Dora Levy and her mother Sarina thought their ordeal was over when they were liberated by the British army in October 1944. Most of their immediate family had survived in hiding. They themselves had fled from the Salonika ghetto to Italian-controlled Athens in the spring of 1943 and managed to survive in hiding for a year and a half with little food or clothing. But the liberation brought little improvement in their economic situation, and the outbreak of the Greek Civil War shortly afterward prolonged the period of privation.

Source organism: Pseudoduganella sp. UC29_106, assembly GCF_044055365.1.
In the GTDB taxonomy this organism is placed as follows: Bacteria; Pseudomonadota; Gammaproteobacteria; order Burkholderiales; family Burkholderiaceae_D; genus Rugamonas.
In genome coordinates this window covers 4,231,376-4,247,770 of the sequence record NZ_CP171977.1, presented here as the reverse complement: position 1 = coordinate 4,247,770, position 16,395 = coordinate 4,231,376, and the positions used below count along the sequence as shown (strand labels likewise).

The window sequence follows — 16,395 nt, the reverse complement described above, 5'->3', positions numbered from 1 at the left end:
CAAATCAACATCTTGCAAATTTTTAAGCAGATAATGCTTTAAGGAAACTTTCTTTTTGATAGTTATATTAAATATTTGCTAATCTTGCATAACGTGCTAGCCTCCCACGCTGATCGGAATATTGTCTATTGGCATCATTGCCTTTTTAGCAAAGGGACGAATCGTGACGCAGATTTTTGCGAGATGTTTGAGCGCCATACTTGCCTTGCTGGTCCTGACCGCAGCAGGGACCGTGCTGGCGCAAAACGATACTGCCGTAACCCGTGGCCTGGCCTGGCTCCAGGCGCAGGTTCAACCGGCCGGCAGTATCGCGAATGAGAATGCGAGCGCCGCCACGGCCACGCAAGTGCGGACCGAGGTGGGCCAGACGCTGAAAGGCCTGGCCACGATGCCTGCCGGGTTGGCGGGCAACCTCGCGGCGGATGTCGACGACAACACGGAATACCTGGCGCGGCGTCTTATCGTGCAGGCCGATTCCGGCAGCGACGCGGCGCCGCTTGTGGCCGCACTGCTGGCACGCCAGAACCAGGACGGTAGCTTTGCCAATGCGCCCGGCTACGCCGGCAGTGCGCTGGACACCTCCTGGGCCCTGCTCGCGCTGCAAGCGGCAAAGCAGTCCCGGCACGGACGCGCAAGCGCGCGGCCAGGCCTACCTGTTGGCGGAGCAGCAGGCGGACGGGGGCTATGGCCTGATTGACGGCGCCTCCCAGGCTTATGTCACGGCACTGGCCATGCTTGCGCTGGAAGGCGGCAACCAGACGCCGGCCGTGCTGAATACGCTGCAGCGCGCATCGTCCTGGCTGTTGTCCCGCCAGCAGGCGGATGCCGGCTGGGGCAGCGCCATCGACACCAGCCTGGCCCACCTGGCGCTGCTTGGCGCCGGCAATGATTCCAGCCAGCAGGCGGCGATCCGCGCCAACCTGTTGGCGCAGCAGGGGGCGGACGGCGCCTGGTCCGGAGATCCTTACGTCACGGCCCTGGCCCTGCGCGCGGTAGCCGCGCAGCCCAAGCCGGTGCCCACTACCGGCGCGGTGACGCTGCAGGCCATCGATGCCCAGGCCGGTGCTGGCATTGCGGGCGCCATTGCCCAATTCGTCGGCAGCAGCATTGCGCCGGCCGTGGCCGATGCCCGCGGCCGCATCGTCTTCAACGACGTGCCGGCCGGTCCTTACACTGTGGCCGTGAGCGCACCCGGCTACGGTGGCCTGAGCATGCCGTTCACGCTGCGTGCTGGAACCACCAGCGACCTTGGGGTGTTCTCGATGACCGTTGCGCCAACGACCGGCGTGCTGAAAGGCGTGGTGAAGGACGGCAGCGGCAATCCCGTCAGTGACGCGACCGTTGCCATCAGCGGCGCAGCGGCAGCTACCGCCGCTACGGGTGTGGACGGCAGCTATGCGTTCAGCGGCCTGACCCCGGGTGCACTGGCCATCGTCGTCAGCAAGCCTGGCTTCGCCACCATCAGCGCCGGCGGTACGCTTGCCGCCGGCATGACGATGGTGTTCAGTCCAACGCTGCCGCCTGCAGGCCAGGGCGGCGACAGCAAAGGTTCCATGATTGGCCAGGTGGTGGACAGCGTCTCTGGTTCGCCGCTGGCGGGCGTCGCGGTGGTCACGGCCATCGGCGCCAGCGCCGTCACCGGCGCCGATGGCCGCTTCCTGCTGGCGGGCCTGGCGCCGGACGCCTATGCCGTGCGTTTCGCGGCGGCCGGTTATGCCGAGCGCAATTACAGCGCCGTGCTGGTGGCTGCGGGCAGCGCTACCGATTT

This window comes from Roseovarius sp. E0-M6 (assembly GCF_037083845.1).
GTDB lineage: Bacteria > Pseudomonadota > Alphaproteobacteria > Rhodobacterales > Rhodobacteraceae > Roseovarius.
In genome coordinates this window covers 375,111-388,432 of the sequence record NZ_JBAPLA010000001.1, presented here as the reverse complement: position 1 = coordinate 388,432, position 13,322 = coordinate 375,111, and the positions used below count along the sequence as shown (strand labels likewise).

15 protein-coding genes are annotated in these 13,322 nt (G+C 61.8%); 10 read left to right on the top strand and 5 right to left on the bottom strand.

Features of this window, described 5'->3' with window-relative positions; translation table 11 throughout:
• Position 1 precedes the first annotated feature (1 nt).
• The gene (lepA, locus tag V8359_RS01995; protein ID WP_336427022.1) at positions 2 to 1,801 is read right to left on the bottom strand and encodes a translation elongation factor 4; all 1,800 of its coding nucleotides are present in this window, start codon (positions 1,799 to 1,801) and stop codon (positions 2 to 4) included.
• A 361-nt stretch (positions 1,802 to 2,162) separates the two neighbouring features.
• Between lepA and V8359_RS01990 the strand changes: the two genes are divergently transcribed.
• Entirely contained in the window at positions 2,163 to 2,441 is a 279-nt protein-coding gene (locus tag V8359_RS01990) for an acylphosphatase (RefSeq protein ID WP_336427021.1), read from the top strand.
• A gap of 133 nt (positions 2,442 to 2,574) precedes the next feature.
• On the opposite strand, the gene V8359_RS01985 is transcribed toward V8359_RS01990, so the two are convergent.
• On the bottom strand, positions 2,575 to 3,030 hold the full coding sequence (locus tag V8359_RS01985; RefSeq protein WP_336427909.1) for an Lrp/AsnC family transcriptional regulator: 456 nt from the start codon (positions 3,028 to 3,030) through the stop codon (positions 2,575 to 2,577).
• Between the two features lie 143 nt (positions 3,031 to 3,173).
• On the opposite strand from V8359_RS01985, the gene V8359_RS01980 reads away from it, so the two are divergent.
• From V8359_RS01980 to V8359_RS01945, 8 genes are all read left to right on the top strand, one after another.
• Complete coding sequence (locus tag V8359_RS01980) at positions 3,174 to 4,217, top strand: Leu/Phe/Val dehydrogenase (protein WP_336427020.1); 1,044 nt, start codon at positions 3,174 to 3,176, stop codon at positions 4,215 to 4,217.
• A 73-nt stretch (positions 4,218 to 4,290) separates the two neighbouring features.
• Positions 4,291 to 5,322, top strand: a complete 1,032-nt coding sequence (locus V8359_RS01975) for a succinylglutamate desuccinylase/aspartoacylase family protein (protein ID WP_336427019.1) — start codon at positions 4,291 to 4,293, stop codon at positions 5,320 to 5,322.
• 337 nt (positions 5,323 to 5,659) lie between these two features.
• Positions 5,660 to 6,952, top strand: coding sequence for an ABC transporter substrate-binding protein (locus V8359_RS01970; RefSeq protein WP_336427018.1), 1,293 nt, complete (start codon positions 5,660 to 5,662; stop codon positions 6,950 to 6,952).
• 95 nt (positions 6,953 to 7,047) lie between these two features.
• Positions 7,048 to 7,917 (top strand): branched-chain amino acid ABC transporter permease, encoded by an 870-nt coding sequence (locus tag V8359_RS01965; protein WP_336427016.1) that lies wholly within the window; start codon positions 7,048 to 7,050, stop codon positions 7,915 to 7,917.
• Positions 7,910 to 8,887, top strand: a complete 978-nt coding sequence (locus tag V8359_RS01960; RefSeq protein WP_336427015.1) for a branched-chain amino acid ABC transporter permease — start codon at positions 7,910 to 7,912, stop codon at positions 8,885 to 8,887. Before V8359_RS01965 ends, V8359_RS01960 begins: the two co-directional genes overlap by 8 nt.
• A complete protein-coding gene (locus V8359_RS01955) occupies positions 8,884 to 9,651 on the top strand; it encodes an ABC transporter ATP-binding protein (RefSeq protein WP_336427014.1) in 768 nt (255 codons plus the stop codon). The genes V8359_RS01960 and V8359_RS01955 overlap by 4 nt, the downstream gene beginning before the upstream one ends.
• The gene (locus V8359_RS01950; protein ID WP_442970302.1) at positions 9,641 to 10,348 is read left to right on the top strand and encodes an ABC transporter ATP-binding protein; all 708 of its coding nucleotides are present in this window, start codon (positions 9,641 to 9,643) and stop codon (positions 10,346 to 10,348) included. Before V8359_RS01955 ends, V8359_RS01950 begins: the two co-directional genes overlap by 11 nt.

Since new clothing was beyond their means, Sarina and Dora used flour sacks from a nearby warehouse for fabric. Sarina washed the sacks and colored them with a red dye. Afterwards, Dora, who had supported herself in hiding as a dressmaker’s apprentice, cut the sacks and fashioned a dress for herself. She then embroidered the pockets to give it a more festive look. For several years Dora wore this dress as her special Sabbath garb. In February 2003 Dora Levy (now Saltiel) donated this dress to the Museum along with a cache of personal papers and photographs documenting the experience of her once large, extended family from Salonika.